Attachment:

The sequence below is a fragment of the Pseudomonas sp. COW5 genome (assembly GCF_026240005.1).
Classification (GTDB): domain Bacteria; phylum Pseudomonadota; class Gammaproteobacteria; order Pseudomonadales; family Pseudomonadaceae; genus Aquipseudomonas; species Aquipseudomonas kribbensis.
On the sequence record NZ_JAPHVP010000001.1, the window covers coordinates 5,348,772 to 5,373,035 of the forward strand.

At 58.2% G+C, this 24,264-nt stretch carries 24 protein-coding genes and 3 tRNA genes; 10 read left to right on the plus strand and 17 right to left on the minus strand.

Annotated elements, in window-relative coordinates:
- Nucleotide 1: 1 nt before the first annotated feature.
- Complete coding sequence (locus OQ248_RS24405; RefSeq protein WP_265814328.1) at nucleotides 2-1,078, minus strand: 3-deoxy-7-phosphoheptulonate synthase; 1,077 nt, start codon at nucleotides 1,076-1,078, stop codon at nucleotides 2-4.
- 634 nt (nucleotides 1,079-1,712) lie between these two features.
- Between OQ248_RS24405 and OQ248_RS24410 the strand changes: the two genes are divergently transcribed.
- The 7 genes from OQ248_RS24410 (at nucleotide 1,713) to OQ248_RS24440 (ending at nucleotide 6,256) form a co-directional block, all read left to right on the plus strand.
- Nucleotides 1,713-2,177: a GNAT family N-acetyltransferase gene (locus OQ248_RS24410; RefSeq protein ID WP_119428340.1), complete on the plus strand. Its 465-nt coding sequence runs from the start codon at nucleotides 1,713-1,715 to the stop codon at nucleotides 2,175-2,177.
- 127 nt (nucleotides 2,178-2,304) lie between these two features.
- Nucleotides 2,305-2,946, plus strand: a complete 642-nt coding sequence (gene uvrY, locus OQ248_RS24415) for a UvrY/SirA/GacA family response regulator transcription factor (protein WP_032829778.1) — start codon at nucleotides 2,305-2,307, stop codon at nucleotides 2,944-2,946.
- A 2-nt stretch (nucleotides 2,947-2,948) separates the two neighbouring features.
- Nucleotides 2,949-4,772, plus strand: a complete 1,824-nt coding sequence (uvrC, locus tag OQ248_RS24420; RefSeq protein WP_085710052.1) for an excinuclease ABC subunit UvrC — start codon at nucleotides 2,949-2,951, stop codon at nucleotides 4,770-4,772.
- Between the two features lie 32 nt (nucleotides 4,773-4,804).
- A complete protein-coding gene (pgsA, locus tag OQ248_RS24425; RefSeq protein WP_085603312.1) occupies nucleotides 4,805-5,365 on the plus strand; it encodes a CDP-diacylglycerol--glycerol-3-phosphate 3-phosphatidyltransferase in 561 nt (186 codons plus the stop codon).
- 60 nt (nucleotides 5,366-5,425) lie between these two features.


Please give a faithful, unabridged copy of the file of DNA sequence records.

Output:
The sequence below is a fragment of the Pseudomonas sp. COW5 genome (assembly GCF_026240005.1).
Classification (GTDB): domain Bacteria; phylum Pseudomonadota; class Gammaproteobacteria; order Pseudomonadales; family Pseudomonadaceae; genus Aquipseudomonas; species Aquipseudomonas kribbensis.
On the sequence record NZ_JAPHVP010000001.1, the window covers coordinates 5,348,772 to 5,373,035 of the forward strand.

At 58.2% G+C, this 24,264-nt stretch carries 24 protein-coding genes and 3 tRNA genes; 10 read left to right on the plus strand and 17 right to left on the minus strand.

Annotated elements, in window-relative coordinates:
- Nucleotide 1: 1 nt before the first annotated feature.
- Complete coding sequence (locus OQ248_RS24405; RefSeq protein WP_265814328.1) at nucleotides 2-1,078, minus strand: 3-deoxy-7-phosphoheptulonate synthase; 1,077 nt, start codon at nucleotides 1,076-1,078, stop codon at nucleotides 2-4.
- 634 nt (nucleotides 1,079-1,712) lie between these two features.
- Between OQ248_RS24405 and OQ248_RS24410 the strand changes: the two genes are divergently transcribed.
- The 7 genes from OQ248_RS24410 (at nucleotide 1,713) to OQ248_RS24440 (ending at nucleotide 6,256) form a co-directional block, all read left to right on the plus strand.
- Nucleotides 1,713-2,177: a GNAT family N-acetyltransferase gene (locus OQ248_RS24410; RefSeq protein ID WP_119428340.1), complete on the plus strand. Its 465-nt coding sequence runs from the start codon at nucleotides 1,713-1,715 to the stop codon at nucleotides 2,175-2,177.
- 127 nt (nucleotides 2,178-2,304) lie between these two features.
- Nucleotides 2,305-2,946, plus strand: a complete 642-nt coding sequence (gene uvrY, locus OQ248_RS24415) for a UvrY/SirA/GacA family response regulator transcription factor (protein WP_032829778.1) — start codon at nucleotides 2,305-2,307, stop codon at nucleotides 2,944-2,946.
- A 2-nt stretch (nucleotides 2,947-2,948) separates the two neighbouring features.
- Nucleotides 2,949-4,772, plus strand: a complete 1,824-nt coding sequence (uvrC, locus tag OQ248_RS24420; RefSeq protein WP_085710052.1) for an excinuclease ABC subunit UvrC — start codon at nucleotides 2,949-2,951, stop codon at nucleotides 4,770-4,772.
- Between the two features lie 32 nt (nucleotides 4,773-4,804).
- A complete protein-coding gene (pgsA, locus tag OQ248_RS24425; RefSeq protein WP_085603312.1) occupies nucleotides 4,805-5,365 on the plus strand; it encodes a CDP-diacylglycerol--glycerol-3-phosphate 3-phosphatidyltransferase in 561 nt (186 codons plus the stop codon).
- 60 nt (nucleotides 5,366-5,425) lie between these two features.